Detection and discrimination of known signals in inhomogeneous, random backgrounds

Harrison H Barrett, J. P. Rolland

Research output: Contribution to journalArticle

21 Citations (Scopus)

Abstract

Two studies of the effect of background inhomogeneity on observer performance in radionuclide emission imaging are presented. In the first, the task is detection of a Gaussian blob, and the imaging aperture is a pinhole of Gaussian profile. In the second, a simple discrimination task called the Rayleigh task is considered, and the aperture has a rectangular profile. In both cases performance of a suboptimal linear observer is calculated; in the first study the observer is one derived in a classic paper by Harold Hotelling, while in the second study the observer is a simple non-prewhitening matched filter. In both studies an important variable is the aperture size, and a key question is whether a small aperture or compact point spread function is advantageous. The main result is that a large aperture may perform very well or even optimally with a spatially uniform background but fail badly when the background is nonuniform. Thus predictions of image quality based on stylized tasks with uniform background must be viewed with caution. Medical Imaging III: Image Formation (1989).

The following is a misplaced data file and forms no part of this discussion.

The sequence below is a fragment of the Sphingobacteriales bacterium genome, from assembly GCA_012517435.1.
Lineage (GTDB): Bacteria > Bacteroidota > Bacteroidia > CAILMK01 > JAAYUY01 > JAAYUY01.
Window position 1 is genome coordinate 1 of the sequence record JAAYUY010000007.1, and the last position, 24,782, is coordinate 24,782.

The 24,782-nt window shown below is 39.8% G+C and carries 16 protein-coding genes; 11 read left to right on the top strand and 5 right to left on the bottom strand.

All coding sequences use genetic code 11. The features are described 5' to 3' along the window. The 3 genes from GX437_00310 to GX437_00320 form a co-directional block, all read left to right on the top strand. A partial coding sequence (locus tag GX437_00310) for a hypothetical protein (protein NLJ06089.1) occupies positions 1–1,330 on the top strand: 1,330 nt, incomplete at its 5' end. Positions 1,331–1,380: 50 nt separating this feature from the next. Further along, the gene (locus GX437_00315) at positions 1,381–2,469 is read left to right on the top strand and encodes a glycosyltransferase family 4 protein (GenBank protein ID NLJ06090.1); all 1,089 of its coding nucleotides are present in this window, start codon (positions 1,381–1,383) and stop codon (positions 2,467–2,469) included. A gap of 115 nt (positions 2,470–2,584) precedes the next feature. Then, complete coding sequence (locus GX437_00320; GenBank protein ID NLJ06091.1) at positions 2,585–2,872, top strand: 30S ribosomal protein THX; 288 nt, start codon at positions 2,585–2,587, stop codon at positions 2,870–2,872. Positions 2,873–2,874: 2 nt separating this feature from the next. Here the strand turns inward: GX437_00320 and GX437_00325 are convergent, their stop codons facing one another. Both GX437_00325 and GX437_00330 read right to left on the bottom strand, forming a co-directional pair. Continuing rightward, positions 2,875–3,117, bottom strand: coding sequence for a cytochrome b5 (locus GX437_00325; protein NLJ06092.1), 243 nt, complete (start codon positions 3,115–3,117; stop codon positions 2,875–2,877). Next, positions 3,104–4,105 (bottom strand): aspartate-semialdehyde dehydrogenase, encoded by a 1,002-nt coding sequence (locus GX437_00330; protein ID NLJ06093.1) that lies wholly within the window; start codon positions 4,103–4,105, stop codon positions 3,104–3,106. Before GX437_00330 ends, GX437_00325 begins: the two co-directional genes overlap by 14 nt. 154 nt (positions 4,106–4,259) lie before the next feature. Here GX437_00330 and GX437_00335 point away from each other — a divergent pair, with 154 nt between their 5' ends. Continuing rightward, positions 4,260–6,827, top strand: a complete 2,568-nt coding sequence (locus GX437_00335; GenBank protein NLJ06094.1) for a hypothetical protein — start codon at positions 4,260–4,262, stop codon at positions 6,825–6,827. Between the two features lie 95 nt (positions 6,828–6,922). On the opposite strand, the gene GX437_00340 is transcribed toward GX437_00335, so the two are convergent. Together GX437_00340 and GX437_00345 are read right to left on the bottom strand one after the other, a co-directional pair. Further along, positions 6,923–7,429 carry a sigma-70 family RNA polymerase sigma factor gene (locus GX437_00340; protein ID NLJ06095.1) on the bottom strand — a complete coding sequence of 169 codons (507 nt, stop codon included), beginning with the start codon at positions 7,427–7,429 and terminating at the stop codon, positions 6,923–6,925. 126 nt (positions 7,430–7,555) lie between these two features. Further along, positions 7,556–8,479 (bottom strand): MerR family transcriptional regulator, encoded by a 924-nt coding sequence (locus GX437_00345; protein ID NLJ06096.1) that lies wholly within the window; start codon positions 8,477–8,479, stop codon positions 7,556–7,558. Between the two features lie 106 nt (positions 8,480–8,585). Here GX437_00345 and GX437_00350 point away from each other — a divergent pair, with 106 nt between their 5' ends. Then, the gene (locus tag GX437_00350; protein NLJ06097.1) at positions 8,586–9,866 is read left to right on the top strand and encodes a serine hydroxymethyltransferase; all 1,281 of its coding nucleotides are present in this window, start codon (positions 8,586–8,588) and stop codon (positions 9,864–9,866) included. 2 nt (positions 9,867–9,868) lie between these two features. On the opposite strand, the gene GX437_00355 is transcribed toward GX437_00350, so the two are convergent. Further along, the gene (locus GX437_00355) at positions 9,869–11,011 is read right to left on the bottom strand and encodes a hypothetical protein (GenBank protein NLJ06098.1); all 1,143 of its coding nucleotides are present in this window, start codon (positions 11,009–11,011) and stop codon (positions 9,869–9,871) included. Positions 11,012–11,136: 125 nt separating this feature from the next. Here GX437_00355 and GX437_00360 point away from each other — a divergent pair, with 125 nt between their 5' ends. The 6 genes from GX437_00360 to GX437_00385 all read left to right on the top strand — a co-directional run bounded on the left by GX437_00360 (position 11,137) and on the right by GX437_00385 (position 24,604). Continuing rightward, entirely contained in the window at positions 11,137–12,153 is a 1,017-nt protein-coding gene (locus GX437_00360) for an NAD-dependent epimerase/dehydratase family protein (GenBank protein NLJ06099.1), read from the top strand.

Original languageEnglish (US)
Pages (from-to)176-182
Number of pages7
JournalProceedings of SPIE - The International Society for Optical Engineering
Volume1090
DOIs
StatePublished - May 1 1989

Fingerprint

Discrimination
discrimination
Observer
apertures
Imaging techniques
Matched filters
Optical transfer function
Medical imaging
Radioisotopes
Image quality
Image processing
Imaging
Matched Filter
Medical Imaging
Inhomogeneity
Rayleigh
matched filters
Image Quality
pinholes
point spread functions

ASJC Scopus subject areas

  • Applied Mathematics
  • Electronic, Optical and Magnetic Materials
  • Condensed Matter Physics
  • Electrical and Electronic Engineering
  • Computer Science Applications

Cite this

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